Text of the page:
Pandemic Has Many Europeans Turning To Bikes For Transportation As thousands of Europeans turn to bicycling during the coronavirus crisis, our correspondents in Paris and London report on how those two cities have responded to the new demand.
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Pandemic Has Many Europeans Turning To Bikes For Transportation

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Pandemic Has Many Europeans Turning To Bikes For Transportation

Pandemic Has Many Europeans Turning To Bikes For Transportation

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RACHEL MARTIN, HOST:

So much of everyday life has changed because of the pandemic. That includes the most basic things, like how we get from point A to point B. In some European cities, bicycles are in big demand as commuters are trying to avoid public transportation. NPR's Eleanor Beardsley in Paris and NPR's Frank Langfitt in London report on how two cities once dominated by cars are trying to adapt.

ELEANOR BEARDSLEY, BYLINE: Paris Mayor Anne Hidalgo has promised to transform Paris from a car-centered town to a pedestrian- and cyclist-friendly city, and the changes are already quite dramatic.

It's incredible. I'm in the middle of the Rue de Rivoli, which is a main thoroughfare in Paris - or at least it used to be. It's now completely blocked from all car traffic, except for a taxi lane, through the summer. When cars do come back, they'll have only one lane.

The mayor's campaign to reduce cars in Paris has angered many motorists, but cyclists, like Lenaic Pujol, call the transformation remarkable.

LENAIC PUJOL: (Through interpreter) People have understood. They see it's actually easy to take your bike and go. They are changing their attitudes. Thanks to the confinement and the new bike lanes, Parisians are reoccupying the streets in another way.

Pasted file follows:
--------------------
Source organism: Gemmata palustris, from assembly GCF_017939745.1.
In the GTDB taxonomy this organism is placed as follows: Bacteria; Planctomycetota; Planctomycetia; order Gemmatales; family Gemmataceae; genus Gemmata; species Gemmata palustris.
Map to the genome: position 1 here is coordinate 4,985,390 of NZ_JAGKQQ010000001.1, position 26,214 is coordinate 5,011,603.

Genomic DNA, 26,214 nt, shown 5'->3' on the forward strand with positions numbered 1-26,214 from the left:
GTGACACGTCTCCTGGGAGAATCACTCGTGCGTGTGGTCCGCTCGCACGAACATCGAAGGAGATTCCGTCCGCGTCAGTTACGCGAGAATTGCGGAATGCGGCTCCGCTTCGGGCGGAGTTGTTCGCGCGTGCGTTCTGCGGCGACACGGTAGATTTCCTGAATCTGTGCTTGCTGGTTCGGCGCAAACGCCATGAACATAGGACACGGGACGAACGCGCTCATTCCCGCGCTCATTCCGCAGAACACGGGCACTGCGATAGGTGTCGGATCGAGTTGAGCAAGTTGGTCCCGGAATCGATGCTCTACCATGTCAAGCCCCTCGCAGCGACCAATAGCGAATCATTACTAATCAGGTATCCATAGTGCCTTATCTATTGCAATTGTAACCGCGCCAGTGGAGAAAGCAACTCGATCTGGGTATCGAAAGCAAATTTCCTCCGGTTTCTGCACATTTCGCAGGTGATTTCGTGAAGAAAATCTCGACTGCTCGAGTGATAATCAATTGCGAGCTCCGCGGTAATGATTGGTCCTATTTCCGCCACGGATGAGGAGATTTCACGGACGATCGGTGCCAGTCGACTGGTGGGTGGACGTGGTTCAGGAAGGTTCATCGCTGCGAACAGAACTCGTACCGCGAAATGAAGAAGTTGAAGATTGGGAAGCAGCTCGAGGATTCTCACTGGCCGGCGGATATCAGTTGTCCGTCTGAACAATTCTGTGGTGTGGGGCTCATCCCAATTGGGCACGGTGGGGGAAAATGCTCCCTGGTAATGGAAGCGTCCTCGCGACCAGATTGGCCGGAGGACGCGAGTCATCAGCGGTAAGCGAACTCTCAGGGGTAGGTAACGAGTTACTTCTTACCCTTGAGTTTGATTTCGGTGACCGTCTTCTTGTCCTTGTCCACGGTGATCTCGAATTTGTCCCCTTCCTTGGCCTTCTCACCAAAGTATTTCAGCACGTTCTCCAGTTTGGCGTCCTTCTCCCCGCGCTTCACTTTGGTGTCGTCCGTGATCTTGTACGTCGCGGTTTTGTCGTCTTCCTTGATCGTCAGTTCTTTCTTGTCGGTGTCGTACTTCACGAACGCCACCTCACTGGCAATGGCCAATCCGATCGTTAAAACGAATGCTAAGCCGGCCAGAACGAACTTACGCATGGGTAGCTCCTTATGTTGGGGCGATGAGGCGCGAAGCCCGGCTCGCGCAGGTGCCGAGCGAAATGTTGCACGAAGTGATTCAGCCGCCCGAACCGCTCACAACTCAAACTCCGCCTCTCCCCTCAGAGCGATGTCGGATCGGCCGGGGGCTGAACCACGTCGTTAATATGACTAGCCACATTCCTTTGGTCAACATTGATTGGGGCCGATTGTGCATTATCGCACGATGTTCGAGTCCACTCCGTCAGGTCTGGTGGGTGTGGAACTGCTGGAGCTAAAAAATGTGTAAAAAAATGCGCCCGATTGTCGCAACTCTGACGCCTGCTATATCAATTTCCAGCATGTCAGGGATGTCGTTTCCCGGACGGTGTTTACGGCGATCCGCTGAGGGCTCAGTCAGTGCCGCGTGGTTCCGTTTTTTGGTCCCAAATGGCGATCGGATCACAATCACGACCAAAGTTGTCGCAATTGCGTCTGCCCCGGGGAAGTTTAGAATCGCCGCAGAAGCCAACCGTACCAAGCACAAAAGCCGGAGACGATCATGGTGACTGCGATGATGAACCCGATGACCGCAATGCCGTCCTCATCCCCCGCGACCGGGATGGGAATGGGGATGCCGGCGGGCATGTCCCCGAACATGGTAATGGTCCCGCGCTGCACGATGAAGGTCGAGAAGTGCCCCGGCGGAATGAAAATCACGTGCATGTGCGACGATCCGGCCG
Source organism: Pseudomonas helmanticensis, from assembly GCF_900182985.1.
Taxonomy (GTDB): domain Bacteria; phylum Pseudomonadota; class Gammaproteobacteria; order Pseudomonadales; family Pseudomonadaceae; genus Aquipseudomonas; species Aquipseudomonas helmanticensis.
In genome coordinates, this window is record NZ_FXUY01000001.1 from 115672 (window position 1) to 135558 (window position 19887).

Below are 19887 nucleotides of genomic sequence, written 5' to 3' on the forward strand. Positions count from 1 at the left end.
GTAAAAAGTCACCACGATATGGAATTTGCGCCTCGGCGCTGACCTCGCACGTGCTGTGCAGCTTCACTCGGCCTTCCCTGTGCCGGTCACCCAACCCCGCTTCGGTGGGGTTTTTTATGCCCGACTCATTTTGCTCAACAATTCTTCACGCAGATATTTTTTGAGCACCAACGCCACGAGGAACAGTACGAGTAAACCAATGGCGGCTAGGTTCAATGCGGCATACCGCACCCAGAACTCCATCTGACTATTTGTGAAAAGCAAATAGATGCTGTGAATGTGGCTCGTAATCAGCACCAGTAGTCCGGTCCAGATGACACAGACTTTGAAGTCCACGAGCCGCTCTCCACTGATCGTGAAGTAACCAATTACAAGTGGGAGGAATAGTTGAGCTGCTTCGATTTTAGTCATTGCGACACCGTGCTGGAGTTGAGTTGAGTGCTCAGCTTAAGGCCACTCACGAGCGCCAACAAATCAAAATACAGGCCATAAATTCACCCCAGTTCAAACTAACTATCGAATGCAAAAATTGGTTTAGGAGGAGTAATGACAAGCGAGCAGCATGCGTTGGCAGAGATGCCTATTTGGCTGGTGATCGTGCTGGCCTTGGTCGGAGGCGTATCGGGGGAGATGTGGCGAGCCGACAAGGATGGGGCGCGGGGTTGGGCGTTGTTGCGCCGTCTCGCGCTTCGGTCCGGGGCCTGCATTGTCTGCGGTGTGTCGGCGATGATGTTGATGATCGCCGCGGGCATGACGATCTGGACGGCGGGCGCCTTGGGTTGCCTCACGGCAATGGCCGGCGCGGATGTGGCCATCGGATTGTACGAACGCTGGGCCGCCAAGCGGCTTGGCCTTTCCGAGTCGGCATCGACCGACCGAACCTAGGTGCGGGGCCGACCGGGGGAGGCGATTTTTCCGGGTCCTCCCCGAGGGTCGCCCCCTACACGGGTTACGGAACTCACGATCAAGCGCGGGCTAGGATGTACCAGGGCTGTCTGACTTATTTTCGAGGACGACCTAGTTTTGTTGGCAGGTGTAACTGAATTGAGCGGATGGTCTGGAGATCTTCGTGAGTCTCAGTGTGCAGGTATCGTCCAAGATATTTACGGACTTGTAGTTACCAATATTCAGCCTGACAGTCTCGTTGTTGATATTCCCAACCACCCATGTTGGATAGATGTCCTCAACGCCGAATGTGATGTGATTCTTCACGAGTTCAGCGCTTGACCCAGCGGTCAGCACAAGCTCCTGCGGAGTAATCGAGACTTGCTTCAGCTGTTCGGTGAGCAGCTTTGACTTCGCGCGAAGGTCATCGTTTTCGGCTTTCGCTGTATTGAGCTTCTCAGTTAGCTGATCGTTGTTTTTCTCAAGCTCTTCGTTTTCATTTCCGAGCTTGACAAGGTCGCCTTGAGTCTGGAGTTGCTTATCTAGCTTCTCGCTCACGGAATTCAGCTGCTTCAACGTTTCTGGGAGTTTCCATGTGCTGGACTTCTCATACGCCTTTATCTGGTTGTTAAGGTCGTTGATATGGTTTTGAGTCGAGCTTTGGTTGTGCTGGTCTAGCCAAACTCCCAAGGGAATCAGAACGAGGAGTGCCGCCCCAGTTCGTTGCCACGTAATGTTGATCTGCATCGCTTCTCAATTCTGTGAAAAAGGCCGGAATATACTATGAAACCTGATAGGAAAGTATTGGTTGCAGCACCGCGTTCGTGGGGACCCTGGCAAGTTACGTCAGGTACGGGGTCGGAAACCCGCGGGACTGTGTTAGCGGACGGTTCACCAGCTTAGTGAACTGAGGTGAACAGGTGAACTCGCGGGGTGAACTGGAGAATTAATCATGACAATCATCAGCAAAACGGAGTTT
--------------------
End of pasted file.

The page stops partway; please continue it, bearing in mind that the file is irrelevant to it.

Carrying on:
(CROSSTALK)

BEARDSLEY: In a crowded bike shop in Paris's 15th arrondissement, manager Baptist Pic takes a break between customers. He oversees a chain of seven shops in the city.

BAPTIST PIC: (Speaking French).

BEARDSLEY: Pic says Paris is radically transforming. The valves were opened last summer with new bike lanes on major avenues, and then a crippling public transport strike this winter encouraged even more people to get on their bicycles. And then came the coronavirus.

PIC: (Through interpreter) Because of COVID, we've doubled our sales this year, especially of electric bikes. The week confinement was lifted, we ran out of bikes at every single store.

BEARDSLEY: Pic says he has a 10-week waiting list for repairs after the French government offered a 50 euro incentive to fix up an old bike. Sensing the momentum, France has also created a new bike repair diploma offered at vocational high schools. The country hopes to turn out 500 bike repair technicians a year.

Just like the 1970s oil shocks which turned Amsterdam into a cycling town, the trauma of the pandemic is transforming Paris. Journalist Lindsey Tramuta has lived in the French capital for 15 years. She says she always wanted to bike to work but considered it too dangerous.

LINDSEY TRAMUTA: And then the pandemic happened, and I couldn't fathom the idea of being on public transportation again. And when I also read that Hidalgo had added 50 kilometers of bike lanes and had blocked cars from even some of the busiest avenues in the city, I thought, OK, this is maybe my chance to get acclimated.

BEARDSLEY: Things are likely to get even easier for cyclists like Tramuta. Just before recent local elections, the socialist mayor joined forces with France's Green Party.

(SOUNDBITE OF ARCHIVED RECORDING)

ANNE HIDALGO: (Speaking French).

BEARDSLEY: Hidalgo easily won a second term. With support from her environmentalist allies, her so-called war on cars will now only intensify. The mayor's next plan is to reduce the speed limit on all roads in the French capital to just 20 miles an hour.